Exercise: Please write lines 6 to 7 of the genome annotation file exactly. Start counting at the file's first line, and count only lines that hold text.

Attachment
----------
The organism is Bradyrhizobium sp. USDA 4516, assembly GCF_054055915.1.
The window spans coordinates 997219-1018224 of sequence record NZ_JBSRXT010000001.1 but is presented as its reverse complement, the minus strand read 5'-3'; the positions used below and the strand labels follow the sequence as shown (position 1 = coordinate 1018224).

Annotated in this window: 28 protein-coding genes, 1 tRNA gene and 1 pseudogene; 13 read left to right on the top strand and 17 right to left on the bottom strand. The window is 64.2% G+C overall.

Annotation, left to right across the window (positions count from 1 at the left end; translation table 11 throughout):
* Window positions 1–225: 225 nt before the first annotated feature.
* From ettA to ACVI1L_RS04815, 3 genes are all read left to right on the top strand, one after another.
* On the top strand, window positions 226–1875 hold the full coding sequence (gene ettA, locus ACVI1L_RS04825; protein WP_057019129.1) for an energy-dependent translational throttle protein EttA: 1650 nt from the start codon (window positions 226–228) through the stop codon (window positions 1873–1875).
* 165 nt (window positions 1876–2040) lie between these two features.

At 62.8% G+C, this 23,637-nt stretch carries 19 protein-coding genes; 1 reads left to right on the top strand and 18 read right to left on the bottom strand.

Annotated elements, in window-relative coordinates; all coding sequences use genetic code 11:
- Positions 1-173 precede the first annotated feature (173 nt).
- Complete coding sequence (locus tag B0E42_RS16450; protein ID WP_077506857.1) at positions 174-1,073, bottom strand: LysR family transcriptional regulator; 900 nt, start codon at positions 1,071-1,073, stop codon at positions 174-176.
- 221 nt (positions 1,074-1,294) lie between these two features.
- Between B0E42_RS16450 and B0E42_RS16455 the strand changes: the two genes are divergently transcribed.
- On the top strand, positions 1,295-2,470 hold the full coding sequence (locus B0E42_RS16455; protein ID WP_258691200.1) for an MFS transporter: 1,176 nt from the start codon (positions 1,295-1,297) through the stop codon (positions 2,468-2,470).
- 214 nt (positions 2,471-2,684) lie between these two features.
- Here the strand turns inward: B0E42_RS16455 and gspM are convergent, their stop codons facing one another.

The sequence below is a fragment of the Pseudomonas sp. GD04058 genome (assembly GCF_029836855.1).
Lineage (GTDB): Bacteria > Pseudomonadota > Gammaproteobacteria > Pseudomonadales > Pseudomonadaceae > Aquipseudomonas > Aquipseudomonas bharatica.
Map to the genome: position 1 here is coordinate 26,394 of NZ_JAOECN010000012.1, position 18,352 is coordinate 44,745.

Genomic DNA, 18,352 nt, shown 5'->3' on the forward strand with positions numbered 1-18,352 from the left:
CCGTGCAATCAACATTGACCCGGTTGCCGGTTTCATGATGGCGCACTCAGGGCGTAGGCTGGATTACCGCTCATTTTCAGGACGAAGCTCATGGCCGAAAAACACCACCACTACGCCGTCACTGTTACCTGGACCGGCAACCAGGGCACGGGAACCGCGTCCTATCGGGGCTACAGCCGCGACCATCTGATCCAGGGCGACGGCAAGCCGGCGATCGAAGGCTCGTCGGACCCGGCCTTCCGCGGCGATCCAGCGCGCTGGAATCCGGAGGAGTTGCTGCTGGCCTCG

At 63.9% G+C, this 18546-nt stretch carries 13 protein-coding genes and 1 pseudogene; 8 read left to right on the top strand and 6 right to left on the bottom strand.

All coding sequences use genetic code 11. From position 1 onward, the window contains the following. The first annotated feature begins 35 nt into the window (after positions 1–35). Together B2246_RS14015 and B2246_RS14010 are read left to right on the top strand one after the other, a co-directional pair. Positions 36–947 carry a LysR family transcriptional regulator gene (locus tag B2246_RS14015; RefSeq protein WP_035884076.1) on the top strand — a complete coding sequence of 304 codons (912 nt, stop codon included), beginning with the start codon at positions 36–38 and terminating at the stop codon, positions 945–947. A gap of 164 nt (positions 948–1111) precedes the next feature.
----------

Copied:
* From ettA to ACVI1L_RS04815, 3 genes are all read left to right on the top strand, one after another.
* On the top strand, window positions 226–1875 hold the full coding sequence (gene ettA, locus ACVI1L_RS04825; protein WP_057019129.1) for an energy-dependent translational throttle protein EttA: 1650 nt from the start codon (window positions 226–228) through the stop codon (window positions 1873–1875).